Did Texas Preemption Against Community Broadband Derail Austin's Bid for Google Gigabit?

In all of the hubbub around Google's Gigabit project announcement of Kansas City, Kansas, Stacey Higginbotham at GigaOm put up a fascinating post:

Chip Rosenthal headed the grass roots effort to bring Google’s gigabit fiber network to Austin, and he says the Texas capital was on the short list of cities that received a site visit and were in the final rounds. Unfortunately for Austin (and me since I’d be happy to plug into a fiber-to-the-home network) Google passed over the city and chose Kansas City, Kan. instead. Rosenthal, who is one of seven commissioners on the City of Austin’s Technology and Telecommunications Commission (a strictly advisory body), thinks it’s because Texas is one of four states that forbids municipalities from getting involved in building networks.

I frequently said that if I were at Google, I would not partner with a community in a state that has decided to limit local authority to make broadband investments. We do not know for sure what role these laws played, but it is interesting that Kansas City, Missouri, has much less freedom to build telecommunications networks than does Kansas City, Kansas.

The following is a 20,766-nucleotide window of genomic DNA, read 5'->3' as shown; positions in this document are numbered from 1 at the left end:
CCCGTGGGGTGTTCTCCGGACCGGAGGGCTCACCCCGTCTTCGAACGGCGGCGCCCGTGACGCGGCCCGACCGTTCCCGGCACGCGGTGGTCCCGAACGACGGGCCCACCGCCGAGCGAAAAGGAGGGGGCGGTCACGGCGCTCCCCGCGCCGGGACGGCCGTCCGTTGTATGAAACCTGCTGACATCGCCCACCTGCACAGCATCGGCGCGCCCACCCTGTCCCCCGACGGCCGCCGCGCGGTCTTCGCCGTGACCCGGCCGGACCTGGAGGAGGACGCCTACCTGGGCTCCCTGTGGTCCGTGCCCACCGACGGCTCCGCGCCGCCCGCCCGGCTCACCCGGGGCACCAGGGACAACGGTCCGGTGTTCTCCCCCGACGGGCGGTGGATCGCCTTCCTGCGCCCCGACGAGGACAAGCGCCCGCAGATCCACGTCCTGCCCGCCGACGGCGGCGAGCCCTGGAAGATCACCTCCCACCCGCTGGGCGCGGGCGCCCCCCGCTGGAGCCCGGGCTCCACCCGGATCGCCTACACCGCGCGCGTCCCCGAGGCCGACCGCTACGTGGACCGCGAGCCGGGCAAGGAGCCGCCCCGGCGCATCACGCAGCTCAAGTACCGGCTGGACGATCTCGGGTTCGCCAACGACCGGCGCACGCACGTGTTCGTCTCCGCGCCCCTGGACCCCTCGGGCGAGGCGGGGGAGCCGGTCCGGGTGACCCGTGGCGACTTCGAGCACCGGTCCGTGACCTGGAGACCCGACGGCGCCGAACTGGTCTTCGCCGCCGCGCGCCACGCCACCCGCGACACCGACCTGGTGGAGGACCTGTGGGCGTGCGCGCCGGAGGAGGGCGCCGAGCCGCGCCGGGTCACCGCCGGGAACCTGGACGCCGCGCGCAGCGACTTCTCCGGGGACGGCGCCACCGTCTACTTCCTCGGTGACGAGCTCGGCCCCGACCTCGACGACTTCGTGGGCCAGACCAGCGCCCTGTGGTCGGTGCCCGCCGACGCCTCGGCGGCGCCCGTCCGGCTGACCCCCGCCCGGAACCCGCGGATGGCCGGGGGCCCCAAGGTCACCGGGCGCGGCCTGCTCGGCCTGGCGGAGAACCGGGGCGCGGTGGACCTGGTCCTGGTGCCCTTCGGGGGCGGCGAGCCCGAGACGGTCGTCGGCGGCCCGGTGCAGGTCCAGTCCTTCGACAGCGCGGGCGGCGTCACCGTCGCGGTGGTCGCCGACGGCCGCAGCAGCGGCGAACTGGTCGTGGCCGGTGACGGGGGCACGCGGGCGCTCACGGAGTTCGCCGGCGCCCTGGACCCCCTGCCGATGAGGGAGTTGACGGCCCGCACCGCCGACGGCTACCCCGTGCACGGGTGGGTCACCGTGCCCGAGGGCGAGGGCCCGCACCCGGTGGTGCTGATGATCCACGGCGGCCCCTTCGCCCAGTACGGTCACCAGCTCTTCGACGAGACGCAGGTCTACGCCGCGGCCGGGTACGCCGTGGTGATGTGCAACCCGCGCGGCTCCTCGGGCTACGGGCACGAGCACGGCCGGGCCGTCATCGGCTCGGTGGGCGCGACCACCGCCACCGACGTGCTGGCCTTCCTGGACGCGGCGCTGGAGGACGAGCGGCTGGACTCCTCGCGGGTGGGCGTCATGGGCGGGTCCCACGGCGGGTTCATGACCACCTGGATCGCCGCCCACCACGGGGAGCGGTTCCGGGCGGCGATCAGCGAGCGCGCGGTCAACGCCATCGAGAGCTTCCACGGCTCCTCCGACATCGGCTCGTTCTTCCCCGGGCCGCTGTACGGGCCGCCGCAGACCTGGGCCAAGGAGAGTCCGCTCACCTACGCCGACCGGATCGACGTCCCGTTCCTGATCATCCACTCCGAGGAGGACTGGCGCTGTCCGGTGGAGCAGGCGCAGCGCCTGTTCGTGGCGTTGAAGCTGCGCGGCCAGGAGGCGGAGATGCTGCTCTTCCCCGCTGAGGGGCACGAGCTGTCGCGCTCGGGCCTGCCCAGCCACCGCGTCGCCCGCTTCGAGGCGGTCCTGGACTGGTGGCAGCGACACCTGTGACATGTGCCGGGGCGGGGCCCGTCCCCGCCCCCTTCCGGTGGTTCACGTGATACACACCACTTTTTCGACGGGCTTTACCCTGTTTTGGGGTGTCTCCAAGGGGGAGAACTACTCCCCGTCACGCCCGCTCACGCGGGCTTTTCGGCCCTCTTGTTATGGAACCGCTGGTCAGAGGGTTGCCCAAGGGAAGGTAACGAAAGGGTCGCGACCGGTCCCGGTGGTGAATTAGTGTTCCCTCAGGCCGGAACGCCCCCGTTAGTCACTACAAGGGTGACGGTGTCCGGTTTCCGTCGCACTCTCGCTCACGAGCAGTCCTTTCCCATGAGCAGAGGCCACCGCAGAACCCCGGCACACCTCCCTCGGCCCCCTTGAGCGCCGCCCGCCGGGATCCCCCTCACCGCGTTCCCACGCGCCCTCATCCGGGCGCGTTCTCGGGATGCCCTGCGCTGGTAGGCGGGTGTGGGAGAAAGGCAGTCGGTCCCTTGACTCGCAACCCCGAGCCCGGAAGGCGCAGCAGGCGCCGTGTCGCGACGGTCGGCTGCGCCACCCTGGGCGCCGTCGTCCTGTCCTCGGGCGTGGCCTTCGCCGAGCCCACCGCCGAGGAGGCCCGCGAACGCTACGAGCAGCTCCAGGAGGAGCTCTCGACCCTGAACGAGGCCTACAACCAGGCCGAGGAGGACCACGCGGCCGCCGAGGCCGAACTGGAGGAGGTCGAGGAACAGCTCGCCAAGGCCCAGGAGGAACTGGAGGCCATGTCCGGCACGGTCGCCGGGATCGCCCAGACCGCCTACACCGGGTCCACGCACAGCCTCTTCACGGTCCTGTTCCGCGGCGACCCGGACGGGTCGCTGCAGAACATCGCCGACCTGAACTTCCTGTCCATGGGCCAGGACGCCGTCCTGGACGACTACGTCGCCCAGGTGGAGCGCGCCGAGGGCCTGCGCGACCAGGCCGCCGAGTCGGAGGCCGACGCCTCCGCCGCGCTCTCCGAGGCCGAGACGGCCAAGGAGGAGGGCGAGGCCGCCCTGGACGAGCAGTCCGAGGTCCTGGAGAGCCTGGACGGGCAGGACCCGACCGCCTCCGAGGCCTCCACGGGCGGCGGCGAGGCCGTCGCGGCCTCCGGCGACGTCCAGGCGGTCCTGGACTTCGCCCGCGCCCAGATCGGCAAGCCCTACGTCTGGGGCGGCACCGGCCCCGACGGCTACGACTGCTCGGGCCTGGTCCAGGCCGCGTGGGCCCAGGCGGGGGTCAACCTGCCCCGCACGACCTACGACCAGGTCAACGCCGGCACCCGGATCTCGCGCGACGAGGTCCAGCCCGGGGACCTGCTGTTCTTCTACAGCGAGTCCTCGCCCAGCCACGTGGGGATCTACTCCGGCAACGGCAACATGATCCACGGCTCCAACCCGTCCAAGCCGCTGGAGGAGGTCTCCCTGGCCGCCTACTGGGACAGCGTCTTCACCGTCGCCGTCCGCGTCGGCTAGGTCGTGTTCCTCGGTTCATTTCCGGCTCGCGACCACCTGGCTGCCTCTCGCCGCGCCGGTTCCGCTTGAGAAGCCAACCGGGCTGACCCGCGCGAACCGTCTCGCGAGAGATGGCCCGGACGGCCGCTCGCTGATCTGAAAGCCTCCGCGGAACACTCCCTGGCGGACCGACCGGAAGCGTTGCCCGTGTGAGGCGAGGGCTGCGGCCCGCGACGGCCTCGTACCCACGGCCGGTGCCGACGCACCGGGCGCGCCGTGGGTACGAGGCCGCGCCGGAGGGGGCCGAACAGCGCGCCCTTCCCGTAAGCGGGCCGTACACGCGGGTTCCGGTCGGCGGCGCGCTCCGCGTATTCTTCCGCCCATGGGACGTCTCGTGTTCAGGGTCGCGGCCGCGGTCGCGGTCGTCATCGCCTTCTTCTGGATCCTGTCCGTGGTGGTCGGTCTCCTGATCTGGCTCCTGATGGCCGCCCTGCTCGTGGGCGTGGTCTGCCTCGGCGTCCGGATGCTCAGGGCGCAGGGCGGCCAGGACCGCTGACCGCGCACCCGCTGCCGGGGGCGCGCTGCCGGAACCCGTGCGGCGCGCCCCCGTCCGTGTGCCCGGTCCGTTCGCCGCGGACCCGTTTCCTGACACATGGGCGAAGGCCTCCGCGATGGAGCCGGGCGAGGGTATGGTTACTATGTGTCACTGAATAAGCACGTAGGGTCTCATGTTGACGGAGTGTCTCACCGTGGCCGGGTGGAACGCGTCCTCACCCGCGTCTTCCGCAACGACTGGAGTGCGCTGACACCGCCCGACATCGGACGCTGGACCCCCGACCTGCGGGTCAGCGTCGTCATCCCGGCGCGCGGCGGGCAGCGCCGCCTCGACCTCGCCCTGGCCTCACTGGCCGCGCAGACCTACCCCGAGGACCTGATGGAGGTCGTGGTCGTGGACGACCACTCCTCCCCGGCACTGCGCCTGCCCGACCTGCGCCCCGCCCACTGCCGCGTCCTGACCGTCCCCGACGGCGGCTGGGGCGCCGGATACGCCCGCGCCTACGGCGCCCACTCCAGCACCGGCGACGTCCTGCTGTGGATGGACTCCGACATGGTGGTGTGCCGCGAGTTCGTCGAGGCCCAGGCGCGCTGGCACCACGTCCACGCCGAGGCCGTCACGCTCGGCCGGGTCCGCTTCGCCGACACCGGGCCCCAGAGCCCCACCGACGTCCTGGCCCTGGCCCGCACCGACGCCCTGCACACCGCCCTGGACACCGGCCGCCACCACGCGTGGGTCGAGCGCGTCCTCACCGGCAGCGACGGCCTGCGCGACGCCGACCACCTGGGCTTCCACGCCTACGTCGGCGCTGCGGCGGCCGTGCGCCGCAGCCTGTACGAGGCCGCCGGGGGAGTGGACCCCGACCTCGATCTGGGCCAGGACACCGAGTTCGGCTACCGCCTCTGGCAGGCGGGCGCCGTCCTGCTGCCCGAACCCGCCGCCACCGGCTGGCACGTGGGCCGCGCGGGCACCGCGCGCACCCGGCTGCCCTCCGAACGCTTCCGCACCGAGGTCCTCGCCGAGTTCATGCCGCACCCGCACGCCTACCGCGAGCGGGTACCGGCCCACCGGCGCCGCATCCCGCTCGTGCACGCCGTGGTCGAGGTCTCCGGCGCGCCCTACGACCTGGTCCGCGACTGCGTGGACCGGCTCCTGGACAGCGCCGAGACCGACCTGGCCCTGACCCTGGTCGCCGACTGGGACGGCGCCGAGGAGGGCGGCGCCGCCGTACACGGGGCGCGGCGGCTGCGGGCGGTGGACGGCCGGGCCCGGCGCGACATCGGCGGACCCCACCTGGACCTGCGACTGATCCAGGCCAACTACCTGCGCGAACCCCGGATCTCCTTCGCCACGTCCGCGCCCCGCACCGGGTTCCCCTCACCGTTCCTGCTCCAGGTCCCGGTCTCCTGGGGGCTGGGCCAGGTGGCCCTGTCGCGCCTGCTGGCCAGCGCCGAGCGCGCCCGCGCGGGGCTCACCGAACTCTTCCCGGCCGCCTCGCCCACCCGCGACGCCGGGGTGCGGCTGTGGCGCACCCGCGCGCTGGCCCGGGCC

From everything we know, this network will owned and operated by Google - which means we do not consider community broadband. Though we salute Google's approach of open access (allowing independent ISPs to use the network), the future of the network is tied to Google, not the community in which it operates. Our hope is that this network helps to prove the model of open access networks, making it more feasible for communities around the country to build their own such networks much as they build the roads on which modern communities depend.

And in the meantime, it is really, really dumb policy to take the choice of whether to build a community network out of the hands of the community.